Our next RPG, which should be hitting shelves this fall, is First Contact Team. Each time you play First Contact Team, it’s humanity’s first ever meeting with alien life, and it’s a different unique alien species each time. The game is a science mystery, where your job is to find out what the aliens are like, what they want, and how to communicate with them. Anyone who wants to know when that book comes out should follow our Facebook page.

CD: What innovations do you see as being important for future RPG development?
BC:
Definitely Kickstarter and Patreon and other crowdfunding platforms. I think crowdfunding is revolutionizing not just RPGs, but all forms of media. For the history of modern media, you’ve had the guys with the money who sit in an office and for each new idea they say “Does this sound like something that has made money before? Are we confident we’ll earn our investment back on this one?” and they veto anything that they can’t imagine succeeding. Crowdfunding takes the ideas directly to the people and says “Do you want this?”

CD: Your RPGs mostly use unique mechanics. Did you ever consider using an existing rule set (Ubiquity or Powered by the Apocalypse for example)?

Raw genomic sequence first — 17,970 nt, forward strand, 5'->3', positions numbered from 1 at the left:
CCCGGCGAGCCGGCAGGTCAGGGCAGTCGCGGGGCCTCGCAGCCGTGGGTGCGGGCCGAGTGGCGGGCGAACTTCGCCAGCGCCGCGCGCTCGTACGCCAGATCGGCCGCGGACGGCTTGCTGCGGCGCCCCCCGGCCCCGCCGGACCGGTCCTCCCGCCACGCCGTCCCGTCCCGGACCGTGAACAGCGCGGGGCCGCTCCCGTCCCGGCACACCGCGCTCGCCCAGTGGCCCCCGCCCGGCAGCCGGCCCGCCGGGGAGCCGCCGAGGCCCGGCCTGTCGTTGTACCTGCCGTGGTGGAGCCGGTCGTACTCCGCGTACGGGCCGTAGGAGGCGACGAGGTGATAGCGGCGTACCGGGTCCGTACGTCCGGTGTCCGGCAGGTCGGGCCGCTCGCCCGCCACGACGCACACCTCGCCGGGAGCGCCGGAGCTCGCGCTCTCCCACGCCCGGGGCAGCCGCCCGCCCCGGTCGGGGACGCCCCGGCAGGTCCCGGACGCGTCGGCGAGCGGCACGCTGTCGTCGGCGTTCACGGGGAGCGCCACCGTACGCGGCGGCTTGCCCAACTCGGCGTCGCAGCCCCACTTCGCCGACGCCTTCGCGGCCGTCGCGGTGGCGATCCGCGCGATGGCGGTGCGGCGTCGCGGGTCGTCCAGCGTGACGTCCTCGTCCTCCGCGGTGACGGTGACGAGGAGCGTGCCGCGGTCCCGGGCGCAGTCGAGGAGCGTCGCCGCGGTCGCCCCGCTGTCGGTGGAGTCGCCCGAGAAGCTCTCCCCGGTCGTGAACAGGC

BC:
Our games so far have used ORC (Organic Rule Components), or our light version, ORC-L. I created ORC because I wanted something as dangerous and realistic and human-scale as I was going for in our settings. Some people like ORC and some don’t. What I want to do in the future is publish our games using multiple rule systems, so that people can play using the rule systems they like, that support the styles of play they most enjoy. Eloy LaSanta of Third Eye Games has shown it can be done, publishing Apocalypse Prevention Inc. in both his PIP System and also in the Savage Worlds system. I’ve recently done a poll on our Facebook page to see what game systems people would like to play our settings with, and the results were very interesting.

CD: Many readers of EN World are D&D and Pathfinder players. What would you say if they asked why should they should try one of your RPGs?
BC:
Pretty much every gamer I know started playing D&D. And if a friend were to call me up right now and say “want to play some D&D?” I would say “sure!” However, I think everyone who is in this hobby long enough starts wanting some variety. I love the Avengers movies, but I’m glad those aren’t the only types of movies that are being made. So, to D&D and Pathfinder players, I’d say: if the setting of one of Vajra’s games seems unique and interesting to you, check it out. We have several free versions you can check out at no cost.

CD: Any final comments you’d like to share with the readers of EN World?
BC:
Thanks for reading!
 
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Charles Dunwoody